She is coming to live with me when Miss Moore goes. Alas a S.S. has turned up for her & she lease leaves us Jan 8. The Zurich spirit will be still on limbs when she goes. [Mlle] I arranged that the office force was entitled to 2 weeks paid vacation in a year and as we took no holidays in the summer Mlle Gobat & Fr. Wössner are taking 10 days or so now with their families and I have on hand the German Edition of the last news sheet, the new Pax et Libertas & the supplement [page 8] which I should like to bring out at once, so I have enough to do.
Meanwhile there is an <International> Congress of Socialist Students Dec 26-29 inclusive. An English delegation is coming over Ellen Wilkinson one of them I think. They have telegraphed me to asking me to serve as their interpreter. Also Harry Laidler wants me to act as paternal delegate for the I.S.S. & report it.
This is one aspect of the constantly recurring problem of how far I should let my name appear in any connection but our own org'n. I let Dr. [Ruisecka] have it for her U.D.C. Con in Berne and signed her appeal for help for Vienna & I think for [page 9] the prisoners in Siberia but she like other propagandists is rather inclined to make an ell out of an inch in such matters & I see how conservative one must be.
I need to attend the Socialists Students & if possible to avoid any attendant publicity.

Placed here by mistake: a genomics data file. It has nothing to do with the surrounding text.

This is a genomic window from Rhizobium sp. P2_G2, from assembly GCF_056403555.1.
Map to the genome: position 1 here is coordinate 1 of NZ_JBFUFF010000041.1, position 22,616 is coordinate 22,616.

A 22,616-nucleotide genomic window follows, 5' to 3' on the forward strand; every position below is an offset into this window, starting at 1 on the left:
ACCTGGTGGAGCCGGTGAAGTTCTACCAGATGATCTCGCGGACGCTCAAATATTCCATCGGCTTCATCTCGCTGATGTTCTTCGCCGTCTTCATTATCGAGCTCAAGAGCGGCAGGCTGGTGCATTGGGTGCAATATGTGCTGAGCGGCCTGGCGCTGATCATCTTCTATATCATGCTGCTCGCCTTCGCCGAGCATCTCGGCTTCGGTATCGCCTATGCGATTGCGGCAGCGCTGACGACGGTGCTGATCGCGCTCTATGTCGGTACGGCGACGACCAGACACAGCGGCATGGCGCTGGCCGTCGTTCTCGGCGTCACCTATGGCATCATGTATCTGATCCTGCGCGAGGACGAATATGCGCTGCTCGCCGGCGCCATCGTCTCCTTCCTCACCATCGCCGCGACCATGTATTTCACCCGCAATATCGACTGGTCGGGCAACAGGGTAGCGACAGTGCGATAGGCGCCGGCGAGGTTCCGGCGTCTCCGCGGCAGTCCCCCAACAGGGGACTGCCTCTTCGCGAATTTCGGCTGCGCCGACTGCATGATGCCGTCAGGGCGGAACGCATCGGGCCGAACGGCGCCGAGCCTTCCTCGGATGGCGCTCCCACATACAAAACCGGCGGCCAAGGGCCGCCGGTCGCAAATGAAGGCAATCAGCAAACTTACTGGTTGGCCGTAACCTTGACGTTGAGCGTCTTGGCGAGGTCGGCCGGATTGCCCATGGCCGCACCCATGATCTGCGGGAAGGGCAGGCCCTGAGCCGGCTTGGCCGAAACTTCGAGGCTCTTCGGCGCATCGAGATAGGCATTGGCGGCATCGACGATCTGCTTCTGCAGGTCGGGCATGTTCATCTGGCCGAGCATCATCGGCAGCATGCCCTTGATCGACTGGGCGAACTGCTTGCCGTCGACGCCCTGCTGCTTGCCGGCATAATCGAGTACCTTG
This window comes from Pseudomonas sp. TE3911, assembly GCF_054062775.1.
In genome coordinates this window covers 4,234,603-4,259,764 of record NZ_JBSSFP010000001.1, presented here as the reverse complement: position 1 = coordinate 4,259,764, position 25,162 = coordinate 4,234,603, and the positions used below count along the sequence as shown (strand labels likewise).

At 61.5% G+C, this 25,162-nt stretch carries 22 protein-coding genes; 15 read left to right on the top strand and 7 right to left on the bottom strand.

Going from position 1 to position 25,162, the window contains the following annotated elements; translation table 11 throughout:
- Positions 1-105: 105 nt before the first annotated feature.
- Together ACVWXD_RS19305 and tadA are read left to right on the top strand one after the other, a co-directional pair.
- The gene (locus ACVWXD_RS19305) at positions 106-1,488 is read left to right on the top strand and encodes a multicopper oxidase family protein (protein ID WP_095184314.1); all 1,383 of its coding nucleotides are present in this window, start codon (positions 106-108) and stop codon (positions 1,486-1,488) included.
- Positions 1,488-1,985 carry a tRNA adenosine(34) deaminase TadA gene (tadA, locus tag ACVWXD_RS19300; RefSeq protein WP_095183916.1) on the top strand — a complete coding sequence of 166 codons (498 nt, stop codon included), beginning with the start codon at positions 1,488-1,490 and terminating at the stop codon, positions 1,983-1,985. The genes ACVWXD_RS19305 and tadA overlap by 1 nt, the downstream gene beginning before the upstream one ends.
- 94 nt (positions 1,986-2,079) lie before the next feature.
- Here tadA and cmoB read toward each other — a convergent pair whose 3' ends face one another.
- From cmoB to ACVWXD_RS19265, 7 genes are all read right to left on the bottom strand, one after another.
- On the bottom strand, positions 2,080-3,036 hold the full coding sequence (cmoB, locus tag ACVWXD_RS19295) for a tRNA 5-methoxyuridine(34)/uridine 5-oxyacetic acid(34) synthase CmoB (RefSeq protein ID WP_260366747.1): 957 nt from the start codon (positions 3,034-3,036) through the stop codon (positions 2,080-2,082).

[Optimism?] here as elsewhere is of many shades. Madame [Claparéde] while getting spasms of humidity is tolerant to radicalism if not radical and her [illegible] University student son is quite radical & [page 10] and pacifist and Christian and there seems to be a strong current of this color among the student body. Then there are circles to whom all Socialism is a terror.
I have joined the Lyceum club here -- very respectable average age about one ninety or something less, average number at a meeting 7 2/3 persons. I aim to speak to the Sociological Section on Jan 13 (!) about our League -- in French! Also I am to speak about it to the Y.W.C.A. here (the French ↑Geneva↓ local group, not American at all). "Few, few the bird builds [her] nest as the Portuguese phrase [page 11] book had it.
Miss Helen Cheevers not coming was the result of a complicated fluke that I won't waste your time explaining -- a letter from me intended to be read only if I had been obliged to cable her that she ought not to come and [received] because her boat was delayed by the strike.
But I think after all it is perhaps best so though I am getting on finely, very free from colds and in good shape. I hope in she will come in March. [page 12]
I am eager to hear what you think so to a meeting of the Exec. Com and as to the idea of arranging a summer school.
If you get so far as this in this interminable letter you must know that I send you most loving good wishes for 1920 and that I am always yours affectionately,